Contractor, Consultant, or Candidate?

Call Them What You Want; Do They All Need Health Insurance?

We are still in the sizzle of a hot job market, which makes it harder to attract and (retain) the best freelance talent. To help you better understand how to succeed in this market, Creative Circle surveyed over 400 people to learn what they search for when applying to roles and how they see themselves in the more global work landscape.

Contract work can be a double-edged sword—higher pay, flexible schedules, and more diverse opportunities often come at the cost of benefits like healthcare and paid time off. A tight labor market has some independent workers re-evaluating what they want from the companies they work with—here are some exclusive insights to help you stay ahead of the pack.

Perception and Semantics

Contractor, freelancer, contingent worker, talent, candidate, or consultant—synonyms? Maybe not. When referring to non-full-time workers, we often use these terms interchangeably. However, some of the responses from our survey question, where we asked the workers to self-identify were unexpected. For many, the definitions are conditional on the type of work, length of the assignment, and if they are working through an agency or not.


“Contractor if working with a staffing company, freelancer if on my own.”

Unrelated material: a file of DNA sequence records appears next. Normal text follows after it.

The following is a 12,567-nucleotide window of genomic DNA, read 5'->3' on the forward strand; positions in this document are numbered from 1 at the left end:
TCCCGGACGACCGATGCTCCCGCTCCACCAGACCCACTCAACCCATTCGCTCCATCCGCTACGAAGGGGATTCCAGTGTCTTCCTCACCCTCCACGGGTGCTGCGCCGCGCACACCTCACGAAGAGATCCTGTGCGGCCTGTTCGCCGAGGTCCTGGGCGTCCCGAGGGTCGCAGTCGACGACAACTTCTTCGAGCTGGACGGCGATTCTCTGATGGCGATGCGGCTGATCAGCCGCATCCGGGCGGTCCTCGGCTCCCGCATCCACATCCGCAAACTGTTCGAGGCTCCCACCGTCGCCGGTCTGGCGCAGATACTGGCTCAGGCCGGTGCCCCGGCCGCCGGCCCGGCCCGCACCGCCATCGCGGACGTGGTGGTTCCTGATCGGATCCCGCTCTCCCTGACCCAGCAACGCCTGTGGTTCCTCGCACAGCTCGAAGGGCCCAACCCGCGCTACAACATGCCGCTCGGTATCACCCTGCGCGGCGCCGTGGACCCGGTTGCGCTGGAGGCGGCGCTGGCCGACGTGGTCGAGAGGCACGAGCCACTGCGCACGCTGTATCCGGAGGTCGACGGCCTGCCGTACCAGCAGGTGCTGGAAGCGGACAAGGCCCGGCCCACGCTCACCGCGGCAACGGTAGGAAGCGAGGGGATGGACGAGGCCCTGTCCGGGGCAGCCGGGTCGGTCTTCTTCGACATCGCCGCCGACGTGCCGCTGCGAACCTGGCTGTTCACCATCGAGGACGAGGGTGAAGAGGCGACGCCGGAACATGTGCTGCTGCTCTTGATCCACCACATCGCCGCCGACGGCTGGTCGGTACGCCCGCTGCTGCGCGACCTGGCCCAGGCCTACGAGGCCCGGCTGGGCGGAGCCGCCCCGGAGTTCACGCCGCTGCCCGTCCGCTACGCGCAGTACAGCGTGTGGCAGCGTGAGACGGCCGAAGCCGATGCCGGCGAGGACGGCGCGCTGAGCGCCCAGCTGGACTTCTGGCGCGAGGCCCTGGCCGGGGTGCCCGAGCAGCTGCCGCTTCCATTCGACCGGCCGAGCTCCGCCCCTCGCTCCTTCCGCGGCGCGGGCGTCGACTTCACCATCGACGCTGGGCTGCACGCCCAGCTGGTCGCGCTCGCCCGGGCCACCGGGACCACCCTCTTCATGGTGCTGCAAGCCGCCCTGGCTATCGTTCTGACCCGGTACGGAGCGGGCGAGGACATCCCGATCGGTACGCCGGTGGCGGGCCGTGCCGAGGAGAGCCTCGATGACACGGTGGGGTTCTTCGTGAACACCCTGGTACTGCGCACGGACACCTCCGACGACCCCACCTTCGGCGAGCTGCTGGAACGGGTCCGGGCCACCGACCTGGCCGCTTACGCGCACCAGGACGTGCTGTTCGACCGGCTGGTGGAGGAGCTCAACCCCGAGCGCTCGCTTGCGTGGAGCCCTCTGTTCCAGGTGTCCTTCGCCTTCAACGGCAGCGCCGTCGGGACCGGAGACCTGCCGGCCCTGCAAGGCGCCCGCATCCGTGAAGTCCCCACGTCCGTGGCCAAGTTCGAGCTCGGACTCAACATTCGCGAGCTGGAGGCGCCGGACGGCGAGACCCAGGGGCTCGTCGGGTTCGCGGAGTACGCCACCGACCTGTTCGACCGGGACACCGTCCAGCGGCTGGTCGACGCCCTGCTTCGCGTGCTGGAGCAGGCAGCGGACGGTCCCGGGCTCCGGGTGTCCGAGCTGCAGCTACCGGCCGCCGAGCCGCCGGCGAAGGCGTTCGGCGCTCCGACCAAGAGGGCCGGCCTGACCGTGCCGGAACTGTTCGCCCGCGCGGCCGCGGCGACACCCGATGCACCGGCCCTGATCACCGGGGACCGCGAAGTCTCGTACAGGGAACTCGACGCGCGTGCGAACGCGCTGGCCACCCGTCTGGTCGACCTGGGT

“If through an agency: contractor. If freelancing on my own: freelancer.”

“It depends on what the role is. Sometimes contractor, other times freelancer.”

“Both freelance and contract. Depends on length of the assignment.”

“The culture of the company that brings in the contractor determines the difference: some companies provide the same treatment to contractors as full-time employees, and some do not.”


Send Me All the Things

One of our survey questions asked: When working with a staffing company, what types of jobs do you want sent to you? Nearly 70% of those surveyed answered: Send me everything close to my role via email, even if it’s not a perfect fit as compared to the 16.7% who responded: Send only roles that match my experiences and preferences.

Given that one of the perks of working with a staffing company is to have opportunities sifted through and matched with candidate preferences, we were struck by the response to this question. Does this speak to the independent and multi-talented spirit of freelancers—a grasp for autonomy of choice in an uncontrollable world? Perhaps. With the job market still hot, what we have gleaned is that individuals want roles that offer growth and new experiences.


Do Benefits Outweigh Benefits?

One of the big draws of freelance work is that it is typically remunerated at a higher rate—a huge benefit. But perhaps, unsurprisingly, contract employees still often desire more generous benefits like health insurance when seeking freelance opportunities. There is a push/pull between the increased financial benefit of freelance versus the stability of full-time job that may pay less but comes with more benefits like healthcare and paid time off.